👤
Home Man
Search
Today's Posts
Register

Linux & Unix Commands - Search Man Pages
Man Page or Keyword Search:
Select Section of Man Page:
Select Man Page Repository:

NetBSD 6.1.5 - man page for strtol (netbsd section 3)

STRTOL(3)			   BSD Library Functions Manual 			STRTOL(3)

NAME
     strtol, strtoll, strtoimax, strtoq -- convert string value to a long, long long, intmax_t or
     quad_t integer

LIBRARY
     Standard C Library (libc, -lc)

SYNOPSIS
     #include <stdlib.h>
     #include <limits.h>

     long int
     strtol(const char * restrict nptr, char ** restrict endptr, int base);

     long long int
     strtoll(const char * restrict nptr, char ** restrict endptr, int base);

     #include <inttypes.h>

     intmax_t
     strtoimax(const char * restrict nptr, char ** restrict endptr, int base);

     #include <sys/types.h>
     #include <stdlib.h>
     #include <limits.h>

     quad_t
     strtoq(const char * restrict nptr, char ** restrict endptr, int base);

DESCRIPTION
     The strtol() function converts the string in nptr to a long int value.  The strtoll() func-
     tion converts the string in nptr to a long long int value.  The strtoimax() function con-
     verts the string in nptr to an intmax_t value.  The strtoq() function converts the string in
     nptr to a quad_t value.  The conversion is done according to the given base, which must be
     between 2 and 36 inclusive, or be the special value 0.

     The string may begin with an arbitrary amount of white space (as determined by isspace(3))
     followed by a single optional '+' or '-' sign.  If base is zero or 16, the string may then
     include a '0x' prefix, and the number will be read in base 16; otherwise, a zero base is
     taken as 10 (decimal) unless the next character is '0', in which case it is taken as 8
     (octal).

     The remainder of the string is converted to a long value in the obvious manner, stopping at
     the first character which is not a valid digit in the given base.	(In bases above 10, the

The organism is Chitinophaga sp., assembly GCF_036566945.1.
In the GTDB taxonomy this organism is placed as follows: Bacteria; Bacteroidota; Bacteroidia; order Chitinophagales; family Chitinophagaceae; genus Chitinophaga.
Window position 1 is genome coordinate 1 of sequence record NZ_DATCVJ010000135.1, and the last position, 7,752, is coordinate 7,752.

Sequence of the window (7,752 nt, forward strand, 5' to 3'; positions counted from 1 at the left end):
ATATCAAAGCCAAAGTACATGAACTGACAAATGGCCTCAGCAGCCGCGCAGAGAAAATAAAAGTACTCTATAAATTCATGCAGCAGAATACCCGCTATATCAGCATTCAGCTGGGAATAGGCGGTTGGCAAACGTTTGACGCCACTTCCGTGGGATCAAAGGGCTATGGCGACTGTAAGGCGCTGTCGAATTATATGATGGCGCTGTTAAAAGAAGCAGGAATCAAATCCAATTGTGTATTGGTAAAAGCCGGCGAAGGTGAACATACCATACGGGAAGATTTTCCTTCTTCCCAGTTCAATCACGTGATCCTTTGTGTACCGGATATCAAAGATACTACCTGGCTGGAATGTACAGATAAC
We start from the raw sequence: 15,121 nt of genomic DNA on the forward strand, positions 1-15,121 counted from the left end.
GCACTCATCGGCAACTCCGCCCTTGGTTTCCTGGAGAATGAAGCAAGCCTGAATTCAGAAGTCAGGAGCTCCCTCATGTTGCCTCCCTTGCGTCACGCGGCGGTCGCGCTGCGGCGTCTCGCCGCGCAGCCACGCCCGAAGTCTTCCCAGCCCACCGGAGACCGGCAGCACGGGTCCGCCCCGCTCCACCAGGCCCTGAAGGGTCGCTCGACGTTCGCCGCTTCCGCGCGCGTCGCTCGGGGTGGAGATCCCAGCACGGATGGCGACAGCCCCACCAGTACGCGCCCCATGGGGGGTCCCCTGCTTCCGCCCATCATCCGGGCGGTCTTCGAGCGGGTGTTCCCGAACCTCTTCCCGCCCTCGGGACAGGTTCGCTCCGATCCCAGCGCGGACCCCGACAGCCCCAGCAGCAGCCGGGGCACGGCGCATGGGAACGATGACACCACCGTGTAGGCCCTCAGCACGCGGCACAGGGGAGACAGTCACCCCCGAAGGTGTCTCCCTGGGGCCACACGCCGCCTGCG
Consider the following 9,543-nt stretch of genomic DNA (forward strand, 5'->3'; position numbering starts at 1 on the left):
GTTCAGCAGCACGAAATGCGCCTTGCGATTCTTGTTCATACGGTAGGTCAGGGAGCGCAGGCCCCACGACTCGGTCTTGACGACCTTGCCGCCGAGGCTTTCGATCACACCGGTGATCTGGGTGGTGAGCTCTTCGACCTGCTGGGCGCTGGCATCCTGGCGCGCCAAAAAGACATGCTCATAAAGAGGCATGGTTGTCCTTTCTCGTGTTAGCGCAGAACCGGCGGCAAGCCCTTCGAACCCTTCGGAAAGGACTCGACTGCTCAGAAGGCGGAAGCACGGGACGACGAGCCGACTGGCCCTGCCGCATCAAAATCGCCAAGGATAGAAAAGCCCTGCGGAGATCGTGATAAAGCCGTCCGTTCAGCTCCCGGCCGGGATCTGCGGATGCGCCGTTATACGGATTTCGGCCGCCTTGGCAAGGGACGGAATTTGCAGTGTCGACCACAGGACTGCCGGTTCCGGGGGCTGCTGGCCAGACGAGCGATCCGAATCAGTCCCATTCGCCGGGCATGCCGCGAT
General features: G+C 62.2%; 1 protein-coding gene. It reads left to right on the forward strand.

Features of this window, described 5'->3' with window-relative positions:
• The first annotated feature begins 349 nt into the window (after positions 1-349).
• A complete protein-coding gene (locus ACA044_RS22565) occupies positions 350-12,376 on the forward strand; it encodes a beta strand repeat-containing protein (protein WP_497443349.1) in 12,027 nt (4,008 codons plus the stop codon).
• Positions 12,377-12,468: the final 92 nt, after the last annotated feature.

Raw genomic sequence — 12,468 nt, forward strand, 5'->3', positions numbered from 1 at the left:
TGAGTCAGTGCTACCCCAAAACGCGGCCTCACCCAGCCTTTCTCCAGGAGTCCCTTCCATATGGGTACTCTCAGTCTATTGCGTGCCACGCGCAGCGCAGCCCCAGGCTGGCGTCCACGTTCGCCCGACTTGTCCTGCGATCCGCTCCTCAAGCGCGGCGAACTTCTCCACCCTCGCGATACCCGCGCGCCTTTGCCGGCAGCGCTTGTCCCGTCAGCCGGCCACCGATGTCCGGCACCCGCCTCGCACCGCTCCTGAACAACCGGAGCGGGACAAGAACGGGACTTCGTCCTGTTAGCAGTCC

letter 'A' in either upper or lower case represents 10, 'B' represents 11, and so forth,
     with 'Z' representing 35.)

     If endptr is non-nil, strtol() stores the address of the first invalid character in *endptr.
     If there were no digits at all, however, strtol() stores the original value of nptr in
     *endptr.  (Thus, if *nptr is not '\0' but **endptr is '\0' on return, the entire string was
     valid.)

RETURN VALUES
     The strtol() function returns the result of the conversion, unless the value would underflow
     or overflow.  If an underflow occurs, strtol() returns LONG_MIN, strtoll() returns
     LLONG_MIN, and strtoimax() returns INTMAX_MIN.  If an overflow occurs, strtol() returns
     LONG_MAX, strtoll() returns LLONG_MAX, and strtoimax() returns INTMAX_MAX.  In these cases,
     errno is set to ERANGE.  If the base argument is not supported then errno is set to EINVAL
     and the functions return 0.

     If no error occurs, errno is left unchanged.  This behavior (which is unlike most library
     functions) is guaranteed by the pertinent standards.

EXAMPLES
     Because the return value of strtol() cannot be used unambiguously to detect an error, errno
     is left unchanged after a successful call.  To ensure that a string is a valid number (i.e.,
     in range and containing no trailing characters), clear errno beforehand explicitly, then
     check it afterwards:

	   char *ep;
	   long lval;

	   ...

	   errno = 0;
	   lval = strtol(buf, &ep, 10);
	   if (buf[0] == '\0' || *ep != '\0')
		   goto not_a_number;
	   if (errno == ERANGE && (lval == LONG_MAX || lval == LONG_MIN))
		   goto out_of_range;

     This example will accept ``12'' but not ``12foo'' or ``12\n''.  If trailing whitespace is
     acceptable, further checks must be done on *ep; alternately, use sscanf(3).

     If strtol() is being used instead of atoi(3), error checking is further complicated because
     the desired return value is an int rather than a long; however, on some architectures inte-
     gers and long integers are the same size.	Thus the following is necessary:

	   char *ep;
	   int ival;
	   long lval;

	   ...

	   errno = 0;
	   lval = strtol(buf, &ep, 10);
	   if (buf[0] == '\0' || *ep != '\0')
		   goto not_a_number;
	   if ((errno == ERANGE && (lval == LONG_MAX || lval == LONG_MIN)) ||
	       (lval > INT_MAX || lval < INT_MIN))
		   goto out_of_range;
	   ival = lval;

ERRORS
     [EINVAL]		The base is not between 2 and 36 and does not contain the special value
			0.

     [ERANGE]		The given string was out of range; the value converted has been clamped.

SEE ALSO
     atof(3), atoi(3), atol(3), atoll(3), strtod(3), strtoul(3), strtoull(3), strtoumax(3)

STANDARDS
     The strtol() function conforms to ANSI X3.159-1989 (``ANSI C89'').  The strtoll() and
     strtoimax() functions conform to ISO/IEC 9899:1999 (``ISO C99'').

BUGS
     Ignores the current locale.

BSD					  July 23, 2009 				      BSD


All times are GMT -4. The time now is 04:16 PM.

Unix & Linux Forums Content Copyrightę1993-2018. All Rights Reserved.
×
UNIX.COM Login
Username:
Password:  
Show Password